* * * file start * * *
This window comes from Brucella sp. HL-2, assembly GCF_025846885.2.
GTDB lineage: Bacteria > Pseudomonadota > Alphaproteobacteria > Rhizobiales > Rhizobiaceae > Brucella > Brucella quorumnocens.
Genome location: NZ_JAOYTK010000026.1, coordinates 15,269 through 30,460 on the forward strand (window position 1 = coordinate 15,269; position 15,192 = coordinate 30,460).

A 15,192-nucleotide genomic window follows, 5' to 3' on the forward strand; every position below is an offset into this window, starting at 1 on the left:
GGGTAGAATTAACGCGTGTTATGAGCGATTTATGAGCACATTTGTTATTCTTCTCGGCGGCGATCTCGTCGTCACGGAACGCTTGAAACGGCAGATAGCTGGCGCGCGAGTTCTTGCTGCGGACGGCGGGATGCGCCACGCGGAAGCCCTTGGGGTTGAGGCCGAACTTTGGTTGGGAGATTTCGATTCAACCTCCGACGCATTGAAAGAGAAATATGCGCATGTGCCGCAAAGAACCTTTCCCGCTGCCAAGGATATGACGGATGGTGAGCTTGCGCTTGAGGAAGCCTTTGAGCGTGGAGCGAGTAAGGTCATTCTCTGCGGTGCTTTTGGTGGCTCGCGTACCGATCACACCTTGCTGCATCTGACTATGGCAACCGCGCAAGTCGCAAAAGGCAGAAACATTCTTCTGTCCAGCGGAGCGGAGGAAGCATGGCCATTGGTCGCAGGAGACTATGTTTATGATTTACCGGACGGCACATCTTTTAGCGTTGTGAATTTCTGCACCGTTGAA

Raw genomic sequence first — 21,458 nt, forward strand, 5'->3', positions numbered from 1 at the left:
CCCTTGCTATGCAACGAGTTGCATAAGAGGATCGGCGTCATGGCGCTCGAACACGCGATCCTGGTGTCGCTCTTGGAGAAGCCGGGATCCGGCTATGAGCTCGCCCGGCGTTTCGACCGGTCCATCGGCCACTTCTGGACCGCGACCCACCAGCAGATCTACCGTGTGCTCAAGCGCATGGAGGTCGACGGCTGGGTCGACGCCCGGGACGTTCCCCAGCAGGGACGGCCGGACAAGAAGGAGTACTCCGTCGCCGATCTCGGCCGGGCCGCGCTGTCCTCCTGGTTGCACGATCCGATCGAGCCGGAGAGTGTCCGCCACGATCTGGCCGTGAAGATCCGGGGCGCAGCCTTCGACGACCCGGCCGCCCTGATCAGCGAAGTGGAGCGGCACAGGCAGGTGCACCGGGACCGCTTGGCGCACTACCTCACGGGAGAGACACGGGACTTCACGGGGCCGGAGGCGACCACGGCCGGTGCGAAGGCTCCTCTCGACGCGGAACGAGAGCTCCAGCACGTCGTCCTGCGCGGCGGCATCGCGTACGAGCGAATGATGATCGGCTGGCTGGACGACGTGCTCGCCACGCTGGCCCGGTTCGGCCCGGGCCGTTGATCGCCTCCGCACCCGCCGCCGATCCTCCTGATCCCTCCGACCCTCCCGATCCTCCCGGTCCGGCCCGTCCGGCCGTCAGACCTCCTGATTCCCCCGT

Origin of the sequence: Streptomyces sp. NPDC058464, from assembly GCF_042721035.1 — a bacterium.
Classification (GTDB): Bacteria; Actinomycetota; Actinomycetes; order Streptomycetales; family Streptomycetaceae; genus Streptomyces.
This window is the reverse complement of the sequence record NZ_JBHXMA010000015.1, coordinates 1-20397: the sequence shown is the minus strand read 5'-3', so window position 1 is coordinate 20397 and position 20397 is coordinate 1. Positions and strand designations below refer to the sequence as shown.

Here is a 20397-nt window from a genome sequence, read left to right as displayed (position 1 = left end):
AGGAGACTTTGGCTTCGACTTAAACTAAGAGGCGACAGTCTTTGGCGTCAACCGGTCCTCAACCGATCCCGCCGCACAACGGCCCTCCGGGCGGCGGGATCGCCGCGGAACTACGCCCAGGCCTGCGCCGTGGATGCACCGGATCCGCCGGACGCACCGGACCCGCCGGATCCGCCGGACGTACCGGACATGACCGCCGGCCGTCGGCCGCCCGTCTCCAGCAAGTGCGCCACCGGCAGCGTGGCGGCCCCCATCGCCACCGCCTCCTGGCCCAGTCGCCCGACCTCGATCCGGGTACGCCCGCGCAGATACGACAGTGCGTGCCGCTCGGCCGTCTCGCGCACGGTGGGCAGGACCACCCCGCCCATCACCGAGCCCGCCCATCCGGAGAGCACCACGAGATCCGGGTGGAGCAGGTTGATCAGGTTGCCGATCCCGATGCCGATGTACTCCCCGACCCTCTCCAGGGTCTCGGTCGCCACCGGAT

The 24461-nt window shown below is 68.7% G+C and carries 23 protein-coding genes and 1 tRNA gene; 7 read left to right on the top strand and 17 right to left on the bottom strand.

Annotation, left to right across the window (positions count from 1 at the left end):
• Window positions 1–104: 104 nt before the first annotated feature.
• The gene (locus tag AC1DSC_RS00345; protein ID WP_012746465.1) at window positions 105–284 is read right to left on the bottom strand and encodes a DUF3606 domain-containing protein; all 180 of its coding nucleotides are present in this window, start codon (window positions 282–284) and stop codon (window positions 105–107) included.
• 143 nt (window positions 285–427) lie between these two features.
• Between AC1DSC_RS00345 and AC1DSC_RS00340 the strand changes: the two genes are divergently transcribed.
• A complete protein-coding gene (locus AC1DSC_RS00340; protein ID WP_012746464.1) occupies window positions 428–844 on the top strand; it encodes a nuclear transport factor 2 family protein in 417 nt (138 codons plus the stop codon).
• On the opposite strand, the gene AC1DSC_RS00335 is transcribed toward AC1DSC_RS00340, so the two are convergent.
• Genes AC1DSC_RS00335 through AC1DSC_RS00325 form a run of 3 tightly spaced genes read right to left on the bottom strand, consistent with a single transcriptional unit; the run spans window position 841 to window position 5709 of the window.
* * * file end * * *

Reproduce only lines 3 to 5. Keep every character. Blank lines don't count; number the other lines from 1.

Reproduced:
Genome location: NZ_JAOYTK010000026.1, coordinates 15,269 through 30,460 on the forward strand (window position 1 = coordinate 15,269; position 15,192 = coordinate 30,460).

A 15,192-nucleotide genomic window follows, 5' to 3' on the forward strand; every position below is an offset into this window, starting at 1 on the left:
GGGTAGAATTAACGCGTGTTATGAGCGATTTATGAGCACATTTGTTATTCTTCTCGGCGGCGATCTCGTCGTCACGGAACGCTTGAAACGGCAGATAGCTGGCGCGCGAGTTCTTGCTGCGGACGGCGGGATGCGCCACGCGGAAGCCCTTGGGGTTGAGGCCGAACTTTGGTTGGGAGATTTCGATTCAACCTCCGACGCATTGAAAGAGAAATATGCGCATGTGCCGCAAAGAACCTTTCCCGCTGCCAAGGATATGACGGATGGTGAGCTTGCGCTTGAGGAAGCCTTTGAGCGTGGAGCGAGTAAGGTCATTCTCTGCGGTGCTTTTGGTGGCTCGCGTACCGATCACACCTTGCTGCATCTGACTATGGCAACCGCGCAAGTCGCAAAAGGCAGAAACATTCTTCTGTCCAGCGGAGCGGAGGAAGCATGGCCATTGGTCGCAGGAGACTATGTTTATGATTTACCGGACGGCACATCTTTTAGCGTTGTGAATTTCTGCACCGTTGAA